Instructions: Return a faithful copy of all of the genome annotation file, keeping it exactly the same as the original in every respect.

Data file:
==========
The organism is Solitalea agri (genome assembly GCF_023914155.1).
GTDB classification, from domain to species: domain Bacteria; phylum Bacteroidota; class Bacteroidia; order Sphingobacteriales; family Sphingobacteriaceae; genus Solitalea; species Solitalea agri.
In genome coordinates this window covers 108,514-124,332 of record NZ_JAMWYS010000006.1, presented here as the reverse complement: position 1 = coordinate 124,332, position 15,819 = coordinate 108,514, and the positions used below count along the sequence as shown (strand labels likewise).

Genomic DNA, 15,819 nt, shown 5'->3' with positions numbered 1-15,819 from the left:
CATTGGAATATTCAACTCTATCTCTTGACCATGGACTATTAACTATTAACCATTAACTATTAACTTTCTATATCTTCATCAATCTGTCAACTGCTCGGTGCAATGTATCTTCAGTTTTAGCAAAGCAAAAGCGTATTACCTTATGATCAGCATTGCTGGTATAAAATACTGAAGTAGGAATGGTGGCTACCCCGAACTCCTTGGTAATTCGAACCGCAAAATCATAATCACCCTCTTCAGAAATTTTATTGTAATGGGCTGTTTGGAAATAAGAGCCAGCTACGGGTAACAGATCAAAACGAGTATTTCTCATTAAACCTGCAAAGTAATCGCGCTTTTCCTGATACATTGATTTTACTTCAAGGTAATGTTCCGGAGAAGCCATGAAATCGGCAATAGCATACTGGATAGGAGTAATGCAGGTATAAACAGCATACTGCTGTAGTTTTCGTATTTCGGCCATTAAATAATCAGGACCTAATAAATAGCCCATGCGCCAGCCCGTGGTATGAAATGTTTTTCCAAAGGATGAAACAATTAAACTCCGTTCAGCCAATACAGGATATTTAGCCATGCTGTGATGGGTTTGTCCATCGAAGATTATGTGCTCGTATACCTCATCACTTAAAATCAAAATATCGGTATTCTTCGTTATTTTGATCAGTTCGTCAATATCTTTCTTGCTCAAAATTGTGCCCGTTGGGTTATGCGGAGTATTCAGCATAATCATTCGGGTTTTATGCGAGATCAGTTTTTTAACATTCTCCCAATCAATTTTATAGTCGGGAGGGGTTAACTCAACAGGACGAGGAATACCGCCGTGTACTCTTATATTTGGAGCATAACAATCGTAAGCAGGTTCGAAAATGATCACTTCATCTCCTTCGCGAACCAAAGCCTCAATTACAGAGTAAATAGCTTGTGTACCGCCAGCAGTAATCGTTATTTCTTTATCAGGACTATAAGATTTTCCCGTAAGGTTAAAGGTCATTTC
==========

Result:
The organism is Solitalea agri (genome assembly GCF_023914155.1).
GTDB classification, from domain to species: domain Bacteria; phylum Bacteroidota; class Bacteroidia; order Sphingobacteriales; family Sphingobacteriaceae; genus Solitalea; species Solitalea agri.
In genome coordinates this window covers 108,514-124,332 of record NZ_JAMWYS010000006.1, presented here as the reverse complement: position 1 = coordinate 124,332, position 15,819 = coordinate 108,514, and the positions used below count along the sequence as shown (strand labels likewise).

Genomic DNA, 15,819 nt, shown 5'->3' with positions numbered 1-15,819 from the left:
CATTGGAATATTCAACTCTATCTCTTGACCATGGACTATTAACTATTAACCATTAACTATTAACTTTCTATATCTTCATCAATCTGTCAACTGCTCGGTGCAATGTATCTTCAGTTTTAGCAAAGCAAAAGCGTATTACCTTATGATCAGCATTGCTGGTATAAAATACTGAAGTAGGAATGGTGGCTACCCCGAACTCCTTGGTAATTCGAACCGCAAAATCATAATCACCCTCTTCAGAAATTTTATTGTAATGGGCTGTTTGGAAATAAGAGCCAGCTACGGGTAACAGATCAAAACGAGTATTTCTCATTAAACCTGCAAAGTAATCGCGCTTTTCCTGATACATTGATTTTACTTCAAGGTAATGTTCCGGAGAAGCCATGAAATCGGCAATAGCATACTGGATAGGAGTAATGCAGGTATAAACAGCATACTGCTGTAGTTTTCGTATTTCGGCCATTAAATAATCAGGACCTAATAAATAGCCCATGCGCCAGCCCGTGGTATGAAATGTTTTTCCAAAGGATGAAACAATTAAACTCCGTTCAGCCAATACAGGATATTTAGCCATGCTGTGATGGGTTTGTCCATCGAAGATTATGTGCTCGTATACCTCATCACTTAAAATCAAAATATCGGTATTCTTCGTTATTTTGATCAGTTCGTCAATATCTTTCTTGCTCAAAATTGTGCCCGTTGGGTTATGCGGAGTATTCAGCATAATCATTCGGGTTTTATGCGAGATCAGTTTTTTAACATTCTCCCAATCAATTTTATAGTCGGGAGGGGTTAACTCAACAGGACGAGGAATACCGCCGTGTACTCTTATATTTGGAGCATAACAATCGTAAGCAGGTTCGAAAATGATCACTTCATCTCCTTCGCGAACCAAAGCCTCAATTACAGAGTAAATAGCTTGTGTACCGCCAGCAGTAATCGTTATTTCTTTATCAGGACTATAAGATTTTCCCGTAAGGTTAAAGGTCATTTC